The governor’s voice is the only one of reason amid a cacophony of political posturing and excuse-making.
Nice try, Dave.
Gov. David Paterson tried to inject a little financial responsibility into the state Legislature last week. After offering up some $5 billion in proposed mid-year spending reductions, he beckoned lawmakers to Albany to debate and, it was hoped, enact the cuts. Or some cuts.
The debating, lawmakers once again proved, they are good at. The spending reductions, not so much.
“They swung and missed,” Blair Horner of the New York Public Interest Research Group told the Associated Press.
Some might say they stood there and watched while the first pitch went right by.
It was a dismaying and disappointing display. Here the state is facing a budget gap of tens of billions of dollars and no one other than governor cares to acknowledge it, let alone attempt to mitigate it.
Of course, the governor’s suggested targets for cuts didn’t make getting an agreement from the Legislature difficult. Nor did his timing.
In suggesting cutbacks in school funding, health care and other areas, Paterson drew predictable responses from special interests led by the teachers associations and other public employee unions. They took to the radio and TV airwaves, as they have in the past at the slightest hint unionized leaders should ever share in New York’s financial pain, to denounce the proposals.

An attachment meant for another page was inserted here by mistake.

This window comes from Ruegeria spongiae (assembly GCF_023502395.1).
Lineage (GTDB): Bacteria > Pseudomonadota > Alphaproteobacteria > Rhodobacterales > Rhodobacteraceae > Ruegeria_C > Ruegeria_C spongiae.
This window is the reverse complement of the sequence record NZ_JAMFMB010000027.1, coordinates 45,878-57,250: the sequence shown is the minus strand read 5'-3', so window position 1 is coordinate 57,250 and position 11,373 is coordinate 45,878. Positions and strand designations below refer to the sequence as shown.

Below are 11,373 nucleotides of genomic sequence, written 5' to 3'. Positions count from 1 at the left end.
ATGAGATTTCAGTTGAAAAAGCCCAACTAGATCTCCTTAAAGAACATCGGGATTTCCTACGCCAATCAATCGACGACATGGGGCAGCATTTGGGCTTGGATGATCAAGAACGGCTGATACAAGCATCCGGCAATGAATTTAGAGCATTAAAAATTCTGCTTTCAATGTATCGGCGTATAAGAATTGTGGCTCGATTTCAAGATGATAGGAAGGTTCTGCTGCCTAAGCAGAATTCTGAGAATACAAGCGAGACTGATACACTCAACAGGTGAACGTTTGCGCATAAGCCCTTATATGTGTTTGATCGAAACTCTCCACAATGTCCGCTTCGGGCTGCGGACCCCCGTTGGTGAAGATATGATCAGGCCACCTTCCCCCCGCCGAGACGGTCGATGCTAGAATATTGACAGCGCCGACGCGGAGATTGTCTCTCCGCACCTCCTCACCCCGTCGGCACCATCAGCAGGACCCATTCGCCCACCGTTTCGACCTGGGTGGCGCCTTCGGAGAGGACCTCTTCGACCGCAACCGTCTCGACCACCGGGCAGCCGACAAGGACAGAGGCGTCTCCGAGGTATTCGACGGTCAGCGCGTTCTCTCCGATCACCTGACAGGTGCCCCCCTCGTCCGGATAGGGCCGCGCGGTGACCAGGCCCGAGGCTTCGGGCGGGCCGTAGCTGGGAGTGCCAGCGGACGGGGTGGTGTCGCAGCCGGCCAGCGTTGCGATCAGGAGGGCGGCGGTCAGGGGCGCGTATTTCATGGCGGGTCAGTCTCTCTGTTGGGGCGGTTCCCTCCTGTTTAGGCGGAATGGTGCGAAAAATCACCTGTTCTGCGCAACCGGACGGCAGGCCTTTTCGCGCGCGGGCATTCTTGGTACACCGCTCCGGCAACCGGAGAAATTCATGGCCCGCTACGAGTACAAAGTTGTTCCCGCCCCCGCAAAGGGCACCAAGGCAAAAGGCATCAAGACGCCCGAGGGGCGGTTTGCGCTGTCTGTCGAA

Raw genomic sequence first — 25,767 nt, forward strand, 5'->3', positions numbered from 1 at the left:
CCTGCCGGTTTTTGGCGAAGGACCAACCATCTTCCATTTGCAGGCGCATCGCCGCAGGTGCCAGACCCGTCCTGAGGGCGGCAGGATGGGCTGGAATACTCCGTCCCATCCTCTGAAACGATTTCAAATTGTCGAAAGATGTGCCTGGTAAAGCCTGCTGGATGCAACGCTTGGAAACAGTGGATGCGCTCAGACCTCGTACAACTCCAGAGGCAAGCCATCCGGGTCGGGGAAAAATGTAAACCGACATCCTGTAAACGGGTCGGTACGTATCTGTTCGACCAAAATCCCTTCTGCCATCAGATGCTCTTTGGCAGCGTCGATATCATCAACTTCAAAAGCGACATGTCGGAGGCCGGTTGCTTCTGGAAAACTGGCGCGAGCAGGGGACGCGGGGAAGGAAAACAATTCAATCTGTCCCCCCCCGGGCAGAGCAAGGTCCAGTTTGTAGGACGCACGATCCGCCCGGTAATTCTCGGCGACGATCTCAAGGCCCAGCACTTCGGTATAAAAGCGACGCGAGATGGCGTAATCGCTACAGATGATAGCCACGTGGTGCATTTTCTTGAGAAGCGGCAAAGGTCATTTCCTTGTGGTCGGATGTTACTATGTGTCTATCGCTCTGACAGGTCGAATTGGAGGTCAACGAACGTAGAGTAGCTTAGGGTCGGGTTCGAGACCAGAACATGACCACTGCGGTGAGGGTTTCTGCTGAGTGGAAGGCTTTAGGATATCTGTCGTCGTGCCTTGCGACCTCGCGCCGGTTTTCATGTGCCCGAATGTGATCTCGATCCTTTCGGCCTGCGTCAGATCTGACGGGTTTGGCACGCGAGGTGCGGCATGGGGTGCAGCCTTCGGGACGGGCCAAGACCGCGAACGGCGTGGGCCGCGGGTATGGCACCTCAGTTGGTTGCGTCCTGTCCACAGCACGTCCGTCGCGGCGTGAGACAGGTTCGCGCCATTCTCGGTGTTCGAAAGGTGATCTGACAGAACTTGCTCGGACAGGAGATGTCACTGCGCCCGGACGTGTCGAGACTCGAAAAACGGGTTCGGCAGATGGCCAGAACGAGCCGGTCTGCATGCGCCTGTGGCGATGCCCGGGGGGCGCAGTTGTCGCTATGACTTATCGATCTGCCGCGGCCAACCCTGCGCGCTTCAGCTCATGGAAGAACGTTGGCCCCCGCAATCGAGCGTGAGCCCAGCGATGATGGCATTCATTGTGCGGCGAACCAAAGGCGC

In calling the Legislature into session just after Republicans lost control of their last base of power in New York, the state Senate, Paterson waved good-bye to any hope he had of backing from that sector. (Not that he had much hope in the first place.) Senate Republicans are going to run out the clock and let an all-Democratic state Legislature take the responsibility — and, down the road, the predictable political slings — for whatever cuts or tax increases are implemented to try and clean up the budget mess.
The Democratic leadership isn’t being any more realistic. During a recent visit to Rochester, Assembly Speaker Sheldon Silver was asked what areas might come in for budget cuts. “I don’t plan to cut anything,” he told reporters. “I look forward to see what the governor’s proposals are, then we will go from there.”
We saw the governor’s proposals, and where Silver & Co. went from there was nowhere.
Legislative leaders would neither move on Paterson’s proposed cuts nor offer up any of their own.
“I’m still waiting for what your solution would be,” Paterson said in frustration, during the unfruitful 90-minute special session. He was talking to Senate Republican Leader Dean Skelos but he could just as easily have been addressing anyone in the Legislature.
The problem won’t be any easier to solve next month, when Paterson unveils his proposed 2009 budget; or next year, when the Legislature reconvenes. The deficit is huge and it is staring lawmakers in the face. And they responded last week by doing nothing.
Keep at it, Dave.